Current M.A. in Anthropology student Emily Greiner knew she wanted to study anthropology from a Christian perspective. With that qualifier on her search, she found Cook School of Intercultural Studies, the only Christian school in the country to offer a graduate-level anthropology degree.
Emily completed her undergraduate degree in intercultural studies at a university in Oklahoma, with the intention of heading overseas for missions work. However, while still an undergraduate, she thought about the value of getting further training, particularly in the field of anthropology. “I realized anthropology could be use for missions and would actually be very helpful. Having the background and training to be able to look at a culture and study and observe it without assumptions would help me to have a better understanding about how to approach ministry methods,” she says. After Cook, Emily hopes to apply her anthropological training by serving as a missionary with the Church of the Nazarene, providing relevant research to help other missionaries do their work.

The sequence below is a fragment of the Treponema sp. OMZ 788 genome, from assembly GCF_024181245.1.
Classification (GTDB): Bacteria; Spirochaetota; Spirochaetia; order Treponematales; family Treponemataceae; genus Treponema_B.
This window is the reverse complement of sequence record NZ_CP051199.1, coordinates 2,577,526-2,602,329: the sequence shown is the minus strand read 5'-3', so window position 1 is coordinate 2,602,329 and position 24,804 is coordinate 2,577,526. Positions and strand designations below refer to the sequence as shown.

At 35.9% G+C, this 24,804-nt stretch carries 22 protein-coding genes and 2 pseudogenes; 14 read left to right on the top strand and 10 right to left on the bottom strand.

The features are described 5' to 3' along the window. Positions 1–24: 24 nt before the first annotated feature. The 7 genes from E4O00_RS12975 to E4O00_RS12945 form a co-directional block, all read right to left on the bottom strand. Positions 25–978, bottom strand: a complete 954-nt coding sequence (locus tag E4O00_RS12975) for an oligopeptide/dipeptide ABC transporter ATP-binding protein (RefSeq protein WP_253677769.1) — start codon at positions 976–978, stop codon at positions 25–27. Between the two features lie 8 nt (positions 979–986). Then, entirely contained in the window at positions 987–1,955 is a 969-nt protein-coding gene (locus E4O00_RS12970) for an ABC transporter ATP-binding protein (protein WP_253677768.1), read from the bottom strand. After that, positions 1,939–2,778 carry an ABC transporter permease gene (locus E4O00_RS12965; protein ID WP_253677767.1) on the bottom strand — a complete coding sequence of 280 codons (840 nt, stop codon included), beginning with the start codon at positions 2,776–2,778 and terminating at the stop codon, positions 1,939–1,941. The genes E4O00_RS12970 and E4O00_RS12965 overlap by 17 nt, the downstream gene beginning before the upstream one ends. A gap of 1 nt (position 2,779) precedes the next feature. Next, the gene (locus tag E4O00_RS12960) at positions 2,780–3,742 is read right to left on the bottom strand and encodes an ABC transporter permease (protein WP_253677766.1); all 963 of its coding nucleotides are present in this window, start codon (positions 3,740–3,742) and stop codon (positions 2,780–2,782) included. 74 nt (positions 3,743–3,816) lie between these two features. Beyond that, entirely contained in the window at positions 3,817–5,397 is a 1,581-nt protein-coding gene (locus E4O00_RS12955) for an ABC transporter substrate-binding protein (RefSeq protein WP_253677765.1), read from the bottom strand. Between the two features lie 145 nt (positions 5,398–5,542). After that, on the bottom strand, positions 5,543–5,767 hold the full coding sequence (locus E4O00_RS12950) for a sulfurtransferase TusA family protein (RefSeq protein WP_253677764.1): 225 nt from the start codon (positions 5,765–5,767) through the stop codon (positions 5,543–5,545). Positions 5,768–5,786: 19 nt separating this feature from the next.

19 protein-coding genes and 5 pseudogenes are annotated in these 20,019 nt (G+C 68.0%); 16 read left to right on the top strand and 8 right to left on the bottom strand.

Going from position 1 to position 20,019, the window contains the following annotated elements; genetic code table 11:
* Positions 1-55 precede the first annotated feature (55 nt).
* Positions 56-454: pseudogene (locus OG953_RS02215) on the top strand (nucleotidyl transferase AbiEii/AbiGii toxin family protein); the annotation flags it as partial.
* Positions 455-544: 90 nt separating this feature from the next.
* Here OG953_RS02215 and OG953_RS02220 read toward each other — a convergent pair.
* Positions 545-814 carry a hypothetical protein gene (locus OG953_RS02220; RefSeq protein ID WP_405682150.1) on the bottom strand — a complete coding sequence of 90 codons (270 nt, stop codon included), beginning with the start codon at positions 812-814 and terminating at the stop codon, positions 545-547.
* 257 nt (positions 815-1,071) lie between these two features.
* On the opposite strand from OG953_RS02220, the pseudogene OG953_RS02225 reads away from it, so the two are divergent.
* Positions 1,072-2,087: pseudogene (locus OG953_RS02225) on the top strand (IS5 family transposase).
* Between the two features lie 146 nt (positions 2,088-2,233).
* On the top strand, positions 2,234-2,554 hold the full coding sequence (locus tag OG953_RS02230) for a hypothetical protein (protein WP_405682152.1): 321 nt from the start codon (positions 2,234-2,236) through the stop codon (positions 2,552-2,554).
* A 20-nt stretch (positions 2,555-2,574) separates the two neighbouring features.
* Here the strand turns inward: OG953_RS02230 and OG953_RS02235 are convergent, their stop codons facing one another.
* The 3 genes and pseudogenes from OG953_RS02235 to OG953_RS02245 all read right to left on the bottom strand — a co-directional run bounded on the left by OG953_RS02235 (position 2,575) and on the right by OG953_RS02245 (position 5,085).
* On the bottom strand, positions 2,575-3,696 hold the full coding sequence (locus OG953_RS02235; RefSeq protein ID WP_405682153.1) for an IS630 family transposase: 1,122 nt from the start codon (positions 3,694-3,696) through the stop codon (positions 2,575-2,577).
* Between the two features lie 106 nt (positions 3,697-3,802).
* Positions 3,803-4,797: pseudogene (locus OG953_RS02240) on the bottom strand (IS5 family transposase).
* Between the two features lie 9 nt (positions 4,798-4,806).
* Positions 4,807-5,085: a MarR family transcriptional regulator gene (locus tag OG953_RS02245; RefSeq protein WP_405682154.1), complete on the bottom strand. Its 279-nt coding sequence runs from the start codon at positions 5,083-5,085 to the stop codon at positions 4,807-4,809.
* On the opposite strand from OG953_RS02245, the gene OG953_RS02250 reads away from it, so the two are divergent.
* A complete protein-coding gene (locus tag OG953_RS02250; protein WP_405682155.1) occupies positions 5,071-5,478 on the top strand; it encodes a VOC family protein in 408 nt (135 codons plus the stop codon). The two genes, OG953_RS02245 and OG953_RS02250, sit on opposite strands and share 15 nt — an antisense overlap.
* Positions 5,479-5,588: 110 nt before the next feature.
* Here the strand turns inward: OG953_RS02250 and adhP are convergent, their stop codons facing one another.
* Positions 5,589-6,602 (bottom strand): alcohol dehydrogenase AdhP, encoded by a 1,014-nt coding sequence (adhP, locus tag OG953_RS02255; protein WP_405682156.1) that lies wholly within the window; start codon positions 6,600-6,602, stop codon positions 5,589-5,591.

In reflecting on her first year at Cook School of Intercultural Studies, Emily highlights her Social Justice class with Dr. Pittle and her relationships with the professors as the best parts of her experience thus far. The one-on-one relationship with her professors and their willingness to meet outside of class has been really helpful as she works to form her thesis topic for next year. “The professors are really carrying and really want you to succeed. They care about what is going on in your life outside of class and are super encouraging,” she says.